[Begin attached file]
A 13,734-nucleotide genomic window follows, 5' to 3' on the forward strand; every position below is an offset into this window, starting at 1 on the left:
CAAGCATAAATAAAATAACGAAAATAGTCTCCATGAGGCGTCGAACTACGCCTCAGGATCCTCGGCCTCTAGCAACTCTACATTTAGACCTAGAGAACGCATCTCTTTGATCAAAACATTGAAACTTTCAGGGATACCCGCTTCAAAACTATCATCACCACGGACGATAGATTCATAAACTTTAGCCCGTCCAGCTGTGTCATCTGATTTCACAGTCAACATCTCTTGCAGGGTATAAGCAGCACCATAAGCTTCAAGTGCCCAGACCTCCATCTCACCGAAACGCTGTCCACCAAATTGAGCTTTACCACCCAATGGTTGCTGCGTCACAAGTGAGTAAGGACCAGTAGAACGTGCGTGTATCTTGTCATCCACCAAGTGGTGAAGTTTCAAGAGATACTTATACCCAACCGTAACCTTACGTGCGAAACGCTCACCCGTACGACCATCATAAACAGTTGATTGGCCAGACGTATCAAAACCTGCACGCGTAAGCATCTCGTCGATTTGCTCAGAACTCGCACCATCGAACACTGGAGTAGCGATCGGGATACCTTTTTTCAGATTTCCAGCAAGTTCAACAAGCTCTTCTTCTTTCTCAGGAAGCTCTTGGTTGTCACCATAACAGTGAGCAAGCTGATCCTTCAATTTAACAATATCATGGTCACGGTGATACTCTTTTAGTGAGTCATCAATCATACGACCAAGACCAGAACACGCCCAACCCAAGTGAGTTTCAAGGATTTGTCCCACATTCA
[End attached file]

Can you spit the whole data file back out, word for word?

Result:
A 13,734-nucleotide genomic window follows, 5' to 3' on the forward strand; every position below is an offset into this window, starting at 1 on the left:
CAAGCATAAATAAAATAACGAAAATAGTCTCCATGAGGCGTCGAACTACGCCTCAGGATCCTCGGCCTCTAGCAACTCTACATTTAGACCTAGAGAACGCATCTCTTTGATCAAAACATTGAAACTTTCAGGGATACCCGCTTCAAAACTATCATCACCACGGACGATAGATTCATAAACTTTAGCCCGTCCAGCTGTGTCATCTGATTTCACAGTCAACATCTCTTGCAGGGTATAAGCAGCACCATAAGCTTCAAGTGCCCAGACCTCCATCTCACCGAAACGCTGTCCACCAAATTGAGCTTTACCACCCAATGGTTGCTGCGTCACAAGTGAGTAAGGACCAGTAGAACGTGCGTGTATCTTGTCATCCACCAAGTGGTGAAGTTTCAAGAGATACTTATACCCAACCGTAACCTTACGTGCGAAACGCTCACCCGTACGACCATCATAAACAGTTGATTGGCCAGACGTATCAAAACCTGCACGCGTAAGCATCTCGTCGATTTGCTCAGAACTCGCACCATCGAACACTGGAGTAGCGATCGGGATACCTTTTTTCAGATTTCCAGCAAGTTCAACAAGCTCTTCTTCTTTCTCAGGAAGCTCTTGGTTGTCACCATAACAGTGAGCAAGCTGATCCTTCAATTTAACAATATCATGGTCACGGTGATACTCTTTTAGTGAGTCATCAATCATACGACCAAGACCAGAACACGCCCAACCCAAGTGAGTTTCAAGGATTTGTCCCACATTCA